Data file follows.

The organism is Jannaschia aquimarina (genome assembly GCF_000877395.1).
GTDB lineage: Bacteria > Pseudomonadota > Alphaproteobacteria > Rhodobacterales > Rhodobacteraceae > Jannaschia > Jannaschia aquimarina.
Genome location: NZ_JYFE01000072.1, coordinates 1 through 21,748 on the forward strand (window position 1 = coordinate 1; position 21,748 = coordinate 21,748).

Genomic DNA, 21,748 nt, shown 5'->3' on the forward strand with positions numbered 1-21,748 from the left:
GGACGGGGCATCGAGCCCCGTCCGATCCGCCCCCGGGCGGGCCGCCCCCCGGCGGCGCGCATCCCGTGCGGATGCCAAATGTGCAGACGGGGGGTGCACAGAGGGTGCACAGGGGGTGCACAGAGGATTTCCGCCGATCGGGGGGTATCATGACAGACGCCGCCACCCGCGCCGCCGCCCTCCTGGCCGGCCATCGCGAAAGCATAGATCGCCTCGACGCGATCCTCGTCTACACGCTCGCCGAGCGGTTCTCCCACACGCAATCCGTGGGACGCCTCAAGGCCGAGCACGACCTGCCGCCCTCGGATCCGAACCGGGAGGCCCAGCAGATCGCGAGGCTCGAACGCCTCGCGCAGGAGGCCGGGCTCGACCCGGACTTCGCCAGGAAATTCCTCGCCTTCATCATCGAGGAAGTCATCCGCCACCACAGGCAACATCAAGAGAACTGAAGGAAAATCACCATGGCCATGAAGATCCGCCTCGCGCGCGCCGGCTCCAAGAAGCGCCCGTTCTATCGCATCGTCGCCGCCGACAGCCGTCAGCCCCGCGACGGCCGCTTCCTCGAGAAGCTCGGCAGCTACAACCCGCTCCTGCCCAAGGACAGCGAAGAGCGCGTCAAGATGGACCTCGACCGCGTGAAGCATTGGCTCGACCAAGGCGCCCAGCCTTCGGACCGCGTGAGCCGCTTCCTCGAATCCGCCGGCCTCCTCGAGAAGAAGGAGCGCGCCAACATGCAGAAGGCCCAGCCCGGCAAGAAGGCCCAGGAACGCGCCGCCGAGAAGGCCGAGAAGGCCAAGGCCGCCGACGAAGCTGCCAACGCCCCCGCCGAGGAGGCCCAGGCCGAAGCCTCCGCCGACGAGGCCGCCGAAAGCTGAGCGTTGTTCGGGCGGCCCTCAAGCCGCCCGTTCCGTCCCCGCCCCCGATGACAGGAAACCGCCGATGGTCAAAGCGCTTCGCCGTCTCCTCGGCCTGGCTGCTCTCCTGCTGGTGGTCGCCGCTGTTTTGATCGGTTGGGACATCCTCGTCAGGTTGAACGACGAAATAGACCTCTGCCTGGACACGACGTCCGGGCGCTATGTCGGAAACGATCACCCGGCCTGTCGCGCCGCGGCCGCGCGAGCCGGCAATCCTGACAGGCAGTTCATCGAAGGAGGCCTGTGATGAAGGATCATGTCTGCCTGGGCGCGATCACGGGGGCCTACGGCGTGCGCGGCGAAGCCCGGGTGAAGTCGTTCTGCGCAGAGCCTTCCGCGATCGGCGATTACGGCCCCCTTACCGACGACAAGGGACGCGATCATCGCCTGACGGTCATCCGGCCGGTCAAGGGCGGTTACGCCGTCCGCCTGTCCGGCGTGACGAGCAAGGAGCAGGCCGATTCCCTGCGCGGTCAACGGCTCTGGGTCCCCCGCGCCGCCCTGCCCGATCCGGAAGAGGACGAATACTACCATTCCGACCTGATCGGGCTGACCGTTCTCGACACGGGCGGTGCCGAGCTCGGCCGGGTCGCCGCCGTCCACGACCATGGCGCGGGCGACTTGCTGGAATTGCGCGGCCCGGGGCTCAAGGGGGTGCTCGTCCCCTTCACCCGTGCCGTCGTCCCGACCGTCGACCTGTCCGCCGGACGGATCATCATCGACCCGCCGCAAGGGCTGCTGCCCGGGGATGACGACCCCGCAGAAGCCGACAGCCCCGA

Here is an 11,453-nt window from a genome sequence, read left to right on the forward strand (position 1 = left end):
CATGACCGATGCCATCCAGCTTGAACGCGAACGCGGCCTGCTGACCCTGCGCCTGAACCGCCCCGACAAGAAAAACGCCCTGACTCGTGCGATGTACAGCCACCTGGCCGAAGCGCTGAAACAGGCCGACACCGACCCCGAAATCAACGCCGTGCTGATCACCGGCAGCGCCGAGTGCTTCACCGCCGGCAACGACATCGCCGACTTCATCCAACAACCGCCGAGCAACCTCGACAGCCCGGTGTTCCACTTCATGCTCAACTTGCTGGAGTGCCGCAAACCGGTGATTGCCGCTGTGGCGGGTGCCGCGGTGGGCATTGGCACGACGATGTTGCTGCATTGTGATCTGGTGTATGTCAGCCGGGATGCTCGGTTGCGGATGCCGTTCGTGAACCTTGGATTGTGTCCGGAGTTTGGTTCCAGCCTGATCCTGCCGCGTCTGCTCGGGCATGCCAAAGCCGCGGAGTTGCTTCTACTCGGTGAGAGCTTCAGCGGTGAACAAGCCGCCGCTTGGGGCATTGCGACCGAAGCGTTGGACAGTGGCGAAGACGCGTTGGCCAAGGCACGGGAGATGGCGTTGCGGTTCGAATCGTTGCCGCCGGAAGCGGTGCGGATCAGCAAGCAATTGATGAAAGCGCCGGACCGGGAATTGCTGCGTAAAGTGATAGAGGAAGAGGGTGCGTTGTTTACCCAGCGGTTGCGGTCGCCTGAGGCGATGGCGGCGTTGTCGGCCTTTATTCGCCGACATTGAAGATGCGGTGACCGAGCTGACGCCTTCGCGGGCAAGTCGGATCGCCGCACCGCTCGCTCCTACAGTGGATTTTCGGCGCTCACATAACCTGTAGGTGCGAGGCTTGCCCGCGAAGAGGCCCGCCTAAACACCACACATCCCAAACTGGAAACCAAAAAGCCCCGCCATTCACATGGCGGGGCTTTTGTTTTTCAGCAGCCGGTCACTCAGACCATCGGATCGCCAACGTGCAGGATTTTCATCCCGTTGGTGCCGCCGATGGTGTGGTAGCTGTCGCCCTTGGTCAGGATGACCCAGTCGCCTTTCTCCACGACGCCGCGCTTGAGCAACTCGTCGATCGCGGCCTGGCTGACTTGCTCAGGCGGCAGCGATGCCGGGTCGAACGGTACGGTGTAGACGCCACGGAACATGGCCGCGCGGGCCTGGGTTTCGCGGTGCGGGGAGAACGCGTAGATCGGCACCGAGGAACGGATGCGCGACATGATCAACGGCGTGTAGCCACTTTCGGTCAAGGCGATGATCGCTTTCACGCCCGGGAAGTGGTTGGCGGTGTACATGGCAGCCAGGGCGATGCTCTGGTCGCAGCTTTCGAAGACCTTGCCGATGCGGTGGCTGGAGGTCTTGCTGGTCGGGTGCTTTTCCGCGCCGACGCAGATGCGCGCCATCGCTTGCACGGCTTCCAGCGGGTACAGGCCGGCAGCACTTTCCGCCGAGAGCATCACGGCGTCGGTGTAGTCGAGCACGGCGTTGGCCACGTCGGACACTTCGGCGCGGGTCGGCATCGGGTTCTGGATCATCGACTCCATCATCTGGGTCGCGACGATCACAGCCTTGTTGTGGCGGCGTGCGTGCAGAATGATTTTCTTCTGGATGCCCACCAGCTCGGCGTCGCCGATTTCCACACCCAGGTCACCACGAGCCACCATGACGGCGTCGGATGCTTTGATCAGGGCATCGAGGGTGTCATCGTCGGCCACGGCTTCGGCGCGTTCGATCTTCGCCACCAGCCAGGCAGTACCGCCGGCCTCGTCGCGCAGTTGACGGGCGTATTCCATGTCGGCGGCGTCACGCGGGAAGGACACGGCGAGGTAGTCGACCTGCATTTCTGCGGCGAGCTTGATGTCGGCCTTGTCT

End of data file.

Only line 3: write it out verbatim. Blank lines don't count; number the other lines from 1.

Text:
Genome location: NZ_JYFE01000072.1, coordinates 1 through 21,748 on the forward strand (window position 1 = coordinate 1; position 21,748 = coordinate 21,748).